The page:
I never want to laugh or make fun of disaste. It is just not in my nature.The Florida market continues to get pounded and it just keeps getting uglier and uglier...Take a look at this NY Times article published this week and be thankful for what you have...
By DAN BARRY
Published: September 21, 2008
FORT MYERS, Fla.
Mr. Becher working at a foreclosed property on Coconut Drive.
The lawn mower’s whine disrupts the morning peace of Coconut Drive like an alarm clock no one remembers setting. It rises and falls and rises again, as the angry machine cuts across the front-lawn jungle of an attractive house with great location and move-in potential.
Abandoned, in other words. Three years ago, sold for $660,000; today, a ghostly parcel of failure.
The lawn mower returns the grass to short uniformity, then growls toward the back yard, passing a two-car garage housing forsaken gardening tools, a basketball hoop no longer conjuring jump-shot dreams and a door leading to a kitchen with a granite-counter island. Now it begins to clear around an in-ground pool brimming with viscous water the color of cash.
The man operating the mower is not a landscaper making his weekly visit, but a city employee trying to stem the blight caused by a boom in property foreclosures. His name is Shayne Becher, and just two hours into his shift the 90-degree mugginess has saturated his city-issue cotton shirt. But that’s how it is here in Fort Myers, in this season of rain and recession.
Mr. Becher works for the code enforcement division’s rapid response team, which tries to keep up with an ever-growing list of abandoned properties needing to be mowed and boarded up. He is the team’s foreman and its only member; his partner recently accepted the buyout the city was offering to reduce its budget.
So Mr. Becher mows and hammers and sweats from 7 in the morning until 3:30 in the afternoon, five days a week, sometimes with help, sometimes not. He may be unable to reverse the plummeting national economy, but at least when he’s done, these deserted houses have a curbside appeal that neither offends neighbors nor attracts criminals.
With perspiration beading at the tip of his nose, Mr. Becher uses a blower to clean the sidewalk and driveway, then piles fallen coconuts and other debris at the curb for public works to collect. Before climbing into his truck, he pauses to assess his handiwork at what was once someone’s dream house.
“Beautiful,” he says. Then he drives a few blocks to another site of abandonment, on Sunset Place.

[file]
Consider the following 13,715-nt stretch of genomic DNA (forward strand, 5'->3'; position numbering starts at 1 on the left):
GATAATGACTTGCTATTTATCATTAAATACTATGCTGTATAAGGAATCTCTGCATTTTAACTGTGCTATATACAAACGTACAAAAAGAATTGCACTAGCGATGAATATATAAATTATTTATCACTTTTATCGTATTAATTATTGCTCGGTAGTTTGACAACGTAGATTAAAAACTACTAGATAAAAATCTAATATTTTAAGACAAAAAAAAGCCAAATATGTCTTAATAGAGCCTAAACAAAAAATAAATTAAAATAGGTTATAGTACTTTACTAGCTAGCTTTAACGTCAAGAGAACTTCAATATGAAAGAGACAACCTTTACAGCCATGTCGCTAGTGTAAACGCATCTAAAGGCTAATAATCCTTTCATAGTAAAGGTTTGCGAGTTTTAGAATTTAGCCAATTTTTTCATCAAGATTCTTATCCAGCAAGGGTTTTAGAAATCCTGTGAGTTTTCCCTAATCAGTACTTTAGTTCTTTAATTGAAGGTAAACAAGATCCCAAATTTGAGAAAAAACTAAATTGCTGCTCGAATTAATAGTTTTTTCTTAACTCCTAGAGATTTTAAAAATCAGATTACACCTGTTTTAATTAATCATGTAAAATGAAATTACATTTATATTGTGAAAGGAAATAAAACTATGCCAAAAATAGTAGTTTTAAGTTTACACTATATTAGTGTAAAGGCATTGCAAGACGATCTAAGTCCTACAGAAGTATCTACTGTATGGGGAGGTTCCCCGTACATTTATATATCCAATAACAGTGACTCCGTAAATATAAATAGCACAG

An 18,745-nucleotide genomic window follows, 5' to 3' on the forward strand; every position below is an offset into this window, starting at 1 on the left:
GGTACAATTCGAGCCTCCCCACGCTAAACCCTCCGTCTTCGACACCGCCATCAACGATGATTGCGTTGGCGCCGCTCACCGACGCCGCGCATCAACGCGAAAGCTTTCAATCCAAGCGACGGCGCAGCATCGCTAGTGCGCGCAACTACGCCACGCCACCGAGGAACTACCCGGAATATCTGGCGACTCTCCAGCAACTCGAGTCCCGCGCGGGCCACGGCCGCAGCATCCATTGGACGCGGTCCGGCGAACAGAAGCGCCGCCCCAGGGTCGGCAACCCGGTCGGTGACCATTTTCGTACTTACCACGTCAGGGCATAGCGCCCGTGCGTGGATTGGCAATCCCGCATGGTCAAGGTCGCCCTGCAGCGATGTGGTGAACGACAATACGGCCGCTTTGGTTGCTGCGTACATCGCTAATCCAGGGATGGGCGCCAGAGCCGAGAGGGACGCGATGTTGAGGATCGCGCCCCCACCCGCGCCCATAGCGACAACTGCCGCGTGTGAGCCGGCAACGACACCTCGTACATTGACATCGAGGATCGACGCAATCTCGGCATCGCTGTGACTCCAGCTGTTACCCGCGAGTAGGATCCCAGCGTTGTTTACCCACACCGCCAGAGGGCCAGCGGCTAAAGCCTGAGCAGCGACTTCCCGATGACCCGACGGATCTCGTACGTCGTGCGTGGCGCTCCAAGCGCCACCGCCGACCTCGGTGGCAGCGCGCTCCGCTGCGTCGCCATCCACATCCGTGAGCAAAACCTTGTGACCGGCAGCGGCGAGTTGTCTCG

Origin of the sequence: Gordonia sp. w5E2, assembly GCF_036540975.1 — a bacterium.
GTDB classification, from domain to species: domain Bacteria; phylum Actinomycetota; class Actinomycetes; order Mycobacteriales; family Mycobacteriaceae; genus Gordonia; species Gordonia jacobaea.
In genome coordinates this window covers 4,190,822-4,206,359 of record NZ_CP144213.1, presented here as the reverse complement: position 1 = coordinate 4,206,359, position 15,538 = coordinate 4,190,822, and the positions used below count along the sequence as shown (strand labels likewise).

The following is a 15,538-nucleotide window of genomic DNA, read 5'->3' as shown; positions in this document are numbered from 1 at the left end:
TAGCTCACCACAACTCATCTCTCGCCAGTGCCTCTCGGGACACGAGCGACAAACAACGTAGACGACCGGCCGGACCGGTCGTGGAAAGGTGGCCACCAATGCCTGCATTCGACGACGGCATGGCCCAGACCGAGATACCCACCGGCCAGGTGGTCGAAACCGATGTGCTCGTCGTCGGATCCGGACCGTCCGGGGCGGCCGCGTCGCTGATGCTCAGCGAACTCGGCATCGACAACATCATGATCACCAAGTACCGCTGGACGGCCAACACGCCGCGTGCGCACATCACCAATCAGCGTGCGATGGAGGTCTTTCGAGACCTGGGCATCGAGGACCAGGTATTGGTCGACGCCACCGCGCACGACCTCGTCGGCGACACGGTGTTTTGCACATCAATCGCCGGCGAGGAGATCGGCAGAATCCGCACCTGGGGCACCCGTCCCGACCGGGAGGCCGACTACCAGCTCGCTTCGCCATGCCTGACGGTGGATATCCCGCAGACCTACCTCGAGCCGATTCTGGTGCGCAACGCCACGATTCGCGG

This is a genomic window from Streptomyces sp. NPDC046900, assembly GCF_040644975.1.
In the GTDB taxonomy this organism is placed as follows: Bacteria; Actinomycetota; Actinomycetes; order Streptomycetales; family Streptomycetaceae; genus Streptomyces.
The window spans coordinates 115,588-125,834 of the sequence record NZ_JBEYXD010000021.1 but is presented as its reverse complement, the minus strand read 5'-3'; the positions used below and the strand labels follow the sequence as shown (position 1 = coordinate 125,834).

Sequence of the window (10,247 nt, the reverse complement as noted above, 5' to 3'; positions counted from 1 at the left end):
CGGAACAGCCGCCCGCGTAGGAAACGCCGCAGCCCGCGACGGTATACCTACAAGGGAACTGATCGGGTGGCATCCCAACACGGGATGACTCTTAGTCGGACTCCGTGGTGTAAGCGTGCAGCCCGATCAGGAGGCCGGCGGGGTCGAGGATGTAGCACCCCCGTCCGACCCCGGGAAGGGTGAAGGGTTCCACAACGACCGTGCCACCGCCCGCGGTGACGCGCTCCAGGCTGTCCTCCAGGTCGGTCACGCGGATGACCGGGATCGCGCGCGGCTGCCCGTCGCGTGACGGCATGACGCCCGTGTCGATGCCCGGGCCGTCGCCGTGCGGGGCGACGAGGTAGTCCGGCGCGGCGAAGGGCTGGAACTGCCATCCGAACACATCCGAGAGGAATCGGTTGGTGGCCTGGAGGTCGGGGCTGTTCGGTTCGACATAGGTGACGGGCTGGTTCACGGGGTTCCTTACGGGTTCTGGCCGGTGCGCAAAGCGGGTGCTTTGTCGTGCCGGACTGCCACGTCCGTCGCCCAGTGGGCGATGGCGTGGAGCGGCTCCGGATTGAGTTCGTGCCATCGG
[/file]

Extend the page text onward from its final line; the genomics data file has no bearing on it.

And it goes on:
Come to Fort Myers, population 60,000, the seat of Lee County. Walk the Gulf Coast beaches. Cruise the Caloosahatchee River. Witness what happens when banks dole out easy mortgages and homeowners forget that the money isn’t free. Drive down McGregor Boulevard, or Cleveland Avenue, turn left or turn right, and see the empty houses, the overgrown lots, the signs saying AUCTION and FREE RENT.
Celebrate the fact that, according to RealtyTrac, a listing company, the Fort Myers-Cape Coral area no longer leads the country in foreclosure rates; that is so — July. In August the area ranked sixth, with one in every 66 housing units receiving notice of an auction, repossession or loan default.
One of the fallouts is wholesale abandonment. Michael Titmuss, a former Fort Myers police officer who became the city’s manager of code enforcement seven years ago, is seeing new and disturbing trends in the city he loves. Failing condominium associations. Criminals renting deserted buildings they do not own to unsuspecting tenants. More and more no-shows at code enforcement hearings.
“They’re desperate,” Mr. Titmuss said. “They feel hopeless and they don’t know where to turn. They’re good people in a bad position. They perceive themselves as unable to comply, as being surrounded by a pack of wolves.”
He didn’t finish the thought because these days some things are understood: The homeowners walk away, leaving their properties to banks as unwanted parting gifts for having provided risky loans in the first place.
Here in Fort Myers, the code requires that grass be no higher than 12 inches. Otherwise, neighbors complain about property values, rats and snakes receive sanctuary and lurking criminals find easy cover.
If a lawn isn’t mowed, a process kicks in. The city mails a courtesy postcard, saying: Time to mow your lawn, neighbor. After that it sends the rapid-response team — that is, Mr. Becher — to mow. Then it bills the homeowner for the service, though these bills often become liens on property that no one wants and banks are not eager to recl